Home > Papers from 2011 > Using texture information in ‘snapshots’

Using texture information in ‘snapshots’

We all know the basic idea behind snapshot models, where some form of retinotopic information is stored from the perspective of a goal location to which the insect wants to return. However, it is not clear what information should make up a snapshot. Dittmar et al have been investigating this question with honeybees. In a previous paper they suggested that motion parallax information might be stored in a snapshot. Here they show that textural information is also important to bees. In a classical experiment, the position of a feeder is defined by three landmarks. In key tests, bees that had trained with the landmark closest to the feeder having a unique texture, would ‘follow’ that landmark and search close to it – even when it had a new position within the landmark array. At first glance this suggests that landmarks are labelled with texture information. However, modelling shows that this pattern of behaviour might also emerge from a global (pixel by pixel) image matching strategy which doesn’t segregate the world into labelled landmarks. So we are learning lots about what information is preserved by the bees, but there are still open questions about how this information is used.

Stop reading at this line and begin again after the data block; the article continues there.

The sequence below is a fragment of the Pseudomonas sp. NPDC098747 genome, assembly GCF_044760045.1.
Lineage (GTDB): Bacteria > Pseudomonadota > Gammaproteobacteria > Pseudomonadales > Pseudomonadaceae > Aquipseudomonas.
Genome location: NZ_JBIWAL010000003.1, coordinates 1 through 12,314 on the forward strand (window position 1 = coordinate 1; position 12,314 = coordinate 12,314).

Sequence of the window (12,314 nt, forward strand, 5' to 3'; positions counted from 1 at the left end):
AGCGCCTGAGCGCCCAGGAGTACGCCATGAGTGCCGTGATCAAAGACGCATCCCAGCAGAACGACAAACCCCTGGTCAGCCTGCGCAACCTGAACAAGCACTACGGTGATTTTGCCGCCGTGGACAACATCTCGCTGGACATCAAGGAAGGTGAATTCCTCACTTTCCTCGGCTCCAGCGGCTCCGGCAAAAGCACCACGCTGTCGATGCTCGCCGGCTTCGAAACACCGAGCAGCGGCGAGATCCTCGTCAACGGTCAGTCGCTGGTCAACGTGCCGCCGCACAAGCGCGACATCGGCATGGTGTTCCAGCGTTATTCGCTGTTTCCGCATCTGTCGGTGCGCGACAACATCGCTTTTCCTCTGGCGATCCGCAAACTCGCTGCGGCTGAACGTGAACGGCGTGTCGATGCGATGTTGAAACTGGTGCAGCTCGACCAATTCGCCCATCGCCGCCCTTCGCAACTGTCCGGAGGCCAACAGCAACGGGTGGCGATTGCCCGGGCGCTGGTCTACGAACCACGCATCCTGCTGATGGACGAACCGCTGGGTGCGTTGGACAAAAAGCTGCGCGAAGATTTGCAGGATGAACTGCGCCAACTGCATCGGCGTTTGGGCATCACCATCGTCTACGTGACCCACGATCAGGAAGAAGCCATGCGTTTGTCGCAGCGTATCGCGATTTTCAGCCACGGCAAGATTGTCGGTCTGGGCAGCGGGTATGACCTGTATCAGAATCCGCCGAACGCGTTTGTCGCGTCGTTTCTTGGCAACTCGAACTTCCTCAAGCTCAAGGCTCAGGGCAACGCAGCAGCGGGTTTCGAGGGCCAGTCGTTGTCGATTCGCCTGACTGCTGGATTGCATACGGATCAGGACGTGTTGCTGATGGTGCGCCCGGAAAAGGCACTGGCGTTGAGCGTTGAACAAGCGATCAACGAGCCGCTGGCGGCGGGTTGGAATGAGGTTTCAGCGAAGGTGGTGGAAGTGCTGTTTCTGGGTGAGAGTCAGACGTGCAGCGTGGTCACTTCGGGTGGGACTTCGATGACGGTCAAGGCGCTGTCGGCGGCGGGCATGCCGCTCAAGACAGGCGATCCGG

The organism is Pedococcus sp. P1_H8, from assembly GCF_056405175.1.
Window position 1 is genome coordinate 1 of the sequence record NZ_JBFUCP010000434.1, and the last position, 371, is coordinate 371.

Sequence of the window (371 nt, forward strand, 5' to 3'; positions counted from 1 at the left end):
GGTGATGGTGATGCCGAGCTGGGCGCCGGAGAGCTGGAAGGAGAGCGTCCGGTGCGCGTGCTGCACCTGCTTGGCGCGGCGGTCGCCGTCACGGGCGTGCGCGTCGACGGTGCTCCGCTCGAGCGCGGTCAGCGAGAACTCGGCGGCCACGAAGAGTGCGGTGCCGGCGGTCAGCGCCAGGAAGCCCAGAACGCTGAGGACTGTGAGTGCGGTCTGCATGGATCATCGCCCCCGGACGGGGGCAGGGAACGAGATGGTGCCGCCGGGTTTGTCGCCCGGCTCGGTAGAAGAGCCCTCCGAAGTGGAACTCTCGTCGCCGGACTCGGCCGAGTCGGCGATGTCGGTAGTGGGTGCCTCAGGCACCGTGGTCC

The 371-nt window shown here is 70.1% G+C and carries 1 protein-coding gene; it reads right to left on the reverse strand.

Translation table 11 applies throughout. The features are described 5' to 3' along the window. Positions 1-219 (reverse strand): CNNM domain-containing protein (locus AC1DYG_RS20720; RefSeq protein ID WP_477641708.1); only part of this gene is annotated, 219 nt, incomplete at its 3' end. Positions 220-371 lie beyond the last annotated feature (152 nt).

Dittmar, Egelhaaf, Sturzl ,Boeddeker (2011) The behavioural relevance of landmark texture for honeybee homing. Frontiers in Behavioral Neuroscience, 5

Categories: Papers from 2011
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